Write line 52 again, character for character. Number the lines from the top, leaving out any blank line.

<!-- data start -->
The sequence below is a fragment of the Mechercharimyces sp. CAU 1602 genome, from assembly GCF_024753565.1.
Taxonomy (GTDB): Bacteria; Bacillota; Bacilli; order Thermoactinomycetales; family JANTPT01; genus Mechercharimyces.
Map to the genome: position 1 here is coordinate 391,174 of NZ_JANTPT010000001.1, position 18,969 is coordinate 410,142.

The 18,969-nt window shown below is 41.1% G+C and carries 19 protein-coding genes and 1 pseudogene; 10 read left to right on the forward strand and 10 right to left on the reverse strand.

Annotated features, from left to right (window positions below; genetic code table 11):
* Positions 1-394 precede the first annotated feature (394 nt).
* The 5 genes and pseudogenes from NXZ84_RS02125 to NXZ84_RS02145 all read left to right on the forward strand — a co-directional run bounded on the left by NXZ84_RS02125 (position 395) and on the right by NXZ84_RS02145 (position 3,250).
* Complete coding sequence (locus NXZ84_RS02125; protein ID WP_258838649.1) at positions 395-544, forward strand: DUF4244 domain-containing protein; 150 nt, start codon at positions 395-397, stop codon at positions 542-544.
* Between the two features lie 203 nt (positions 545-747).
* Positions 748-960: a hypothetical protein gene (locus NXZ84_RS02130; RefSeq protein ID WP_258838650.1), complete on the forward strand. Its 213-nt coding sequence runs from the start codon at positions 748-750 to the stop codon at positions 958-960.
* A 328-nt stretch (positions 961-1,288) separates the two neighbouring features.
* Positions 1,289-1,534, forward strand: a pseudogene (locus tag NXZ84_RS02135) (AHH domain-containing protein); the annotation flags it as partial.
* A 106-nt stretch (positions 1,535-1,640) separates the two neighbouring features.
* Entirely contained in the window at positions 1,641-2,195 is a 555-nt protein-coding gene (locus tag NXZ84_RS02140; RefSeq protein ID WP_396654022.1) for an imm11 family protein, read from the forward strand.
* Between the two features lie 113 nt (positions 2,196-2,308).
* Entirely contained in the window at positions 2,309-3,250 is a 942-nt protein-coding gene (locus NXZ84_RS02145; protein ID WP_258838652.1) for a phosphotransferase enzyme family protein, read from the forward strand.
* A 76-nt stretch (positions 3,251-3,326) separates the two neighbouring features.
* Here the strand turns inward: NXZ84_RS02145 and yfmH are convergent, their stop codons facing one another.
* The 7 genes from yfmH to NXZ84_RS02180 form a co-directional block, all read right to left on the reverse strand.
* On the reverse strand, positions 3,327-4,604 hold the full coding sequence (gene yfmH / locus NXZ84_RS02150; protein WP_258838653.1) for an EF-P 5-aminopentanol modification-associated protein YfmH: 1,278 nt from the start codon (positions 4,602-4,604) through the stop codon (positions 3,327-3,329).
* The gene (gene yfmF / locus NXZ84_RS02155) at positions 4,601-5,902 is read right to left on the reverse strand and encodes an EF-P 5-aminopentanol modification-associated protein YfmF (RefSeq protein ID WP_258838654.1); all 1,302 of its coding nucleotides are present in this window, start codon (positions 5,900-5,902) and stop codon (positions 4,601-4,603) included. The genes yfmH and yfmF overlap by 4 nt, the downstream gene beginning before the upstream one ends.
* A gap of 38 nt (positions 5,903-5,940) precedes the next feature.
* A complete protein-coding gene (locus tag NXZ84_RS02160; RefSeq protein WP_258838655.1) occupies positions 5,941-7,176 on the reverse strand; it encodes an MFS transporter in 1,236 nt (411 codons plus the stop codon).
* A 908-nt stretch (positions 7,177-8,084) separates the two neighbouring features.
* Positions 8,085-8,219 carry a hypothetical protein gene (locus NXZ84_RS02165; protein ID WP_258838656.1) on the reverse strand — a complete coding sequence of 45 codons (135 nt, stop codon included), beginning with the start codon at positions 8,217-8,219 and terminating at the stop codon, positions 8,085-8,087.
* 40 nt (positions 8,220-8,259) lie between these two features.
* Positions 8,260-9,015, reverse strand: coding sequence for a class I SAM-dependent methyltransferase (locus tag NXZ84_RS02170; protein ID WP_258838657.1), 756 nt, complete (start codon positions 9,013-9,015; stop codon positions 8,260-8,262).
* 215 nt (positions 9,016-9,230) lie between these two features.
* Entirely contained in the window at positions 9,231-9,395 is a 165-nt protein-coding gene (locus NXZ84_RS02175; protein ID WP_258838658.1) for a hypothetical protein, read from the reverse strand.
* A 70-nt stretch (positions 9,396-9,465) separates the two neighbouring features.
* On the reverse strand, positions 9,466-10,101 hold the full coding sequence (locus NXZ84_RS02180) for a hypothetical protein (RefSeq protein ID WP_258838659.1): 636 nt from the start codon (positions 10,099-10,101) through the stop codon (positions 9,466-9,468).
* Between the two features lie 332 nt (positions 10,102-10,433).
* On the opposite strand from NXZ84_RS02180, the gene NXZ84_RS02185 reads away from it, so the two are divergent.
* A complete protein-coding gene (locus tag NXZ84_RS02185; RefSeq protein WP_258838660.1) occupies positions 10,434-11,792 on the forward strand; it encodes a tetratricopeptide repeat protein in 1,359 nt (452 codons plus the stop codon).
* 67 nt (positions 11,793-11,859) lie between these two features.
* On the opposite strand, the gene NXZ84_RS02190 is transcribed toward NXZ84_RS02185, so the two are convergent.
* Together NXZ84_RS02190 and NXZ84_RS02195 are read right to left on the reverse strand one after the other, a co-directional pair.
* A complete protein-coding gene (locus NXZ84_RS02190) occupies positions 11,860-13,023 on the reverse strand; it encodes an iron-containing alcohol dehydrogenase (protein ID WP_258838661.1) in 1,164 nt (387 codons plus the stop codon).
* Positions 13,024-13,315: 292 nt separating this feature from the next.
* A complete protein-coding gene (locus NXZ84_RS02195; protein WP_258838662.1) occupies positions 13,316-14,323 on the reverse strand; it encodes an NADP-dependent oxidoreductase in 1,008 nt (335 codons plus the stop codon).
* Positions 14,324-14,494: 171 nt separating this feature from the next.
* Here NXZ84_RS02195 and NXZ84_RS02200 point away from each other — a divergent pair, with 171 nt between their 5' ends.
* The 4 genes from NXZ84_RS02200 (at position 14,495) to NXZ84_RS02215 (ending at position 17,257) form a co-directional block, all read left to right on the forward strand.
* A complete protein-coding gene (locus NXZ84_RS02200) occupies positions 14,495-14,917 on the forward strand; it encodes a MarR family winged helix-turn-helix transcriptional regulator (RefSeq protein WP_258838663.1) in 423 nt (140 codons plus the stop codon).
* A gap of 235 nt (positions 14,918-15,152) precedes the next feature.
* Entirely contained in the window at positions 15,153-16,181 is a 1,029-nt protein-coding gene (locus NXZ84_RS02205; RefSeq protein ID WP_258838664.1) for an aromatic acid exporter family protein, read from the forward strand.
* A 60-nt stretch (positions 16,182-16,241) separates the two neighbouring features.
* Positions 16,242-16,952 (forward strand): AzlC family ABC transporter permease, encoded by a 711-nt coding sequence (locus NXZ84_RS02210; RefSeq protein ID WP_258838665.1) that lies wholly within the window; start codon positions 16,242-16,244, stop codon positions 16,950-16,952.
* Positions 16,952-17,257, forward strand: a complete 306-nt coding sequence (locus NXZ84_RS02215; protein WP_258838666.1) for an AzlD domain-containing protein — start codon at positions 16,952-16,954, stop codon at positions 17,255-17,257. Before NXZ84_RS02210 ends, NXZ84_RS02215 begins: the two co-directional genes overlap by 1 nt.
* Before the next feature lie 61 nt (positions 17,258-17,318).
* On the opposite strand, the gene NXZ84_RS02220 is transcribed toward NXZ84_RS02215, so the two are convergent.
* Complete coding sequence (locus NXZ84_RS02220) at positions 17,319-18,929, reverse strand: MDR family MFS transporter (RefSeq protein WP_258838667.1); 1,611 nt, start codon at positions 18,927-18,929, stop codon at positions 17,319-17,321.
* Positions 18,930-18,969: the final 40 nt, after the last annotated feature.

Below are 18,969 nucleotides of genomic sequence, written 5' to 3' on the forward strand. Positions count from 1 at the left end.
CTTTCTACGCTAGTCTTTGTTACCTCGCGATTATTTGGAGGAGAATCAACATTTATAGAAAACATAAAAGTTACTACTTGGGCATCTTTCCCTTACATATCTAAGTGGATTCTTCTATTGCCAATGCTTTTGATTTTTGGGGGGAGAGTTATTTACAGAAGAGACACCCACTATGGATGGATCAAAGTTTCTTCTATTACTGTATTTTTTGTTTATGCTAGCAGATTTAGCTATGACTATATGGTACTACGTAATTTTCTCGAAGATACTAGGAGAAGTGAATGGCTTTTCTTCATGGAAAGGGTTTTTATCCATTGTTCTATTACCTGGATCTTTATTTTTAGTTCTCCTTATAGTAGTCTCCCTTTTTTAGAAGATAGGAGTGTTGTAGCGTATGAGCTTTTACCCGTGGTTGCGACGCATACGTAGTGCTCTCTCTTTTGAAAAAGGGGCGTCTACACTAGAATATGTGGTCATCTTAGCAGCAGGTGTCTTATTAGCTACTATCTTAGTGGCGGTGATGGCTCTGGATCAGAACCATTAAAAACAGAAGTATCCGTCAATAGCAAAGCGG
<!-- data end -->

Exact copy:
* Complete coding sequence (locus NXZ84_RS02220) at positions 17,319-18,929, reverse strand: MDR family MFS transporter (RefSeq protein WP_258838667.1); 1,611 nt, start codon at positions 18,927-18,929, stop codon at positions 17,319-17,321.